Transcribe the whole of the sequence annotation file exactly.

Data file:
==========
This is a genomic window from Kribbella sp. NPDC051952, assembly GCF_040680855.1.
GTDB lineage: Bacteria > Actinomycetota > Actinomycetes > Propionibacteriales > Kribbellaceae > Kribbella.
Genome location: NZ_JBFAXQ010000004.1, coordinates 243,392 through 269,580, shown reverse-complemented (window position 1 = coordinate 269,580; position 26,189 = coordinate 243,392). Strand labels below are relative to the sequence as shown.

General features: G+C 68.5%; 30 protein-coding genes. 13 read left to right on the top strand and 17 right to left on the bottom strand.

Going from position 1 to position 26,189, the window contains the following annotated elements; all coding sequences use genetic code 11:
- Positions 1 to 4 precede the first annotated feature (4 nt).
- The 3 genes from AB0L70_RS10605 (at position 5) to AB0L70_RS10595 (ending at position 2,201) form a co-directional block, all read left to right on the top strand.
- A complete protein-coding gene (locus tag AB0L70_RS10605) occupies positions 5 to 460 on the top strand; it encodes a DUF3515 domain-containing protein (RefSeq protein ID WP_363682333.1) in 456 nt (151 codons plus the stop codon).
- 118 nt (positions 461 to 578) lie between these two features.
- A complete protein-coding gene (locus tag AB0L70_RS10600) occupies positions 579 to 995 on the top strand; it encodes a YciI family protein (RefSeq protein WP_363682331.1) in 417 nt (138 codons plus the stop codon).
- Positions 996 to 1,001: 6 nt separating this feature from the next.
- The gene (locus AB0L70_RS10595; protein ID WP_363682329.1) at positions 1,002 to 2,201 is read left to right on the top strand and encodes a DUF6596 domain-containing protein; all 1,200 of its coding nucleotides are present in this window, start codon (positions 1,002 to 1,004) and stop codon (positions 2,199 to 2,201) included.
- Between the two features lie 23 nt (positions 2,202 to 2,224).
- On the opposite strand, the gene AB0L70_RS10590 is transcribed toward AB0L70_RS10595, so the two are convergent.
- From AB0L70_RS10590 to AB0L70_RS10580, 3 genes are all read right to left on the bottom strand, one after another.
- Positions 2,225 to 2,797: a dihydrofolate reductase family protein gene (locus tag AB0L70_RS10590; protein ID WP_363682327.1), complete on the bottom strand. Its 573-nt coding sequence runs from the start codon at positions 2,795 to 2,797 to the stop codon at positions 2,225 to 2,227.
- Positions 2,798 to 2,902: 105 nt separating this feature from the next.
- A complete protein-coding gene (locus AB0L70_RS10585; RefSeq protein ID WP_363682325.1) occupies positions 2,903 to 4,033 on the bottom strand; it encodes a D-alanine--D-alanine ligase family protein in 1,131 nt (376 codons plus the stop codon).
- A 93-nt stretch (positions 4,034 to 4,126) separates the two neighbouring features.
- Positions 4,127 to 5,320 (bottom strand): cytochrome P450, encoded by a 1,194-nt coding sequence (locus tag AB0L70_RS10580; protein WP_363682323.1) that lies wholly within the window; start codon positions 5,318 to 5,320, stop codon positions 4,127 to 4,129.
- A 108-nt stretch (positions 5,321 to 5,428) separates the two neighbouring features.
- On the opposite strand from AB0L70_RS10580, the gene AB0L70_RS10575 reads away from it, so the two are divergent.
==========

This is a genomic window from Kribbella sp. NPDC051952, assembly GCF_040680855.1.
GTDB lineage: Bacteria > Actinomycetota > Actinomycetes > Propionibacteriales > Kribbellaceae > Kribbella.
Genome location: NZ_JBFAXQ010000004.1, coordinates 243,392 through 269,580, shown reverse-complemented (window position 1 = coordinate 269,580; position 26,189 = coordinate 243,392). Strand labels below are relative to the sequence as shown.

General features: G+C 68.5%; 30 protein-coding genes. 13 read left to right on the top strand and 17 right to left on the bottom strand.

Going from position 1 to position 26,189, the window contains the following annotated elements; all coding sequences use genetic code 11:
- Positions 1 to 4 precede the first annotated feature (4 nt).
- The 3 genes from AB0L70_RS10605 (at position 5) to AB0L70_RS10595 (ending at position 2,201) form a co-directional block, all read left to right on the top strand.
- A complete protein-coding gene (locus tag AB0L70_RS10605) occupies positions 5 to 460 on the top strand; it encodes a DUF3515 domain-containing protein (RefSeq protein ID WP_363682333.1) in 456 nt (151 codons plus the stop codon).
- 118 nt (positions 461 to 578) lie between these two features.
- A complete protein-coding gene (locus tag AB0L70_RS10600) occupies positions 579 to 995 on the top strand; it encodes a YciI family protein (RefSeq protein WP_363682331.1) in 417 nt (138 codons plus the stop codon).
- Positions 996 to 1,001: 6 nt separating this feature from the next.
- The gene (locus AB0L70_RS10595; protein ID WP_363682329.1) at positions 1,002 to 2,201 is read left to right on the top strand and encodes a DUF6596 domain-containing protein; all 1,200 of its coding nucleotides are present in this window, start codon (positions 1,002 to 1,004) and stop codon (positions 2,199 to 2,201) included.
- Between the two features lie 23 nt (positions 2,202 to 2,224).
- On the opposite strand, the gene AB0L70_RS10590 is transcribed toward AB0L70_RS10595, so the two are convergent.
- From AB0L70_RS10590 to AB0L70_RS10580, 3 genes are all read right to left on the bottom strand, one after another.
- Positions 2,225 to 2,797: a dihydrofolate reductase family protein gene (locus tag AB0L70_RS10590; protein ID WP_363682327.1), complete on the bottom strand. Its 573-nt coding sequence runs from the start codon at positions 2,795 to 2,797 to the stop codon at positions 2,225 to 2,227.
- Positions 2,798 to 2,902: 105 nt separating this feature from the next.
- A complete protein-coding gene (locus AB0L70_RS10585; RefSeq protein ID WP_363682325.1) occupies positions 2,903 to 4,033 on the bottom strand; it encodes a D-alanine--D-alanine ligase family protein in 1,131 nt (376 codons plus the stop codon).
- A 93-nt stretch (positions 4,034 to 4,126) separates the two neighbouring features.
- Positions 4,127 to 5,320 (bottom strand): cytochrome P450, encoded by a 1,194-nt coding sequence (locus tag AB0L70_RS10580; protein WP_363682323.1) that lies wholly within the window; start codon positions 5,318 to 5,320, stop codon positions 4,127 to 4,129.
- A 108-nt stretch (positions 5,321 to 5,428) separates the two neighbouring features.
- On the opposite strand from AB0L70_RS10580, the gene AB0L70_RS10575 reads away from it, so the two are divergent.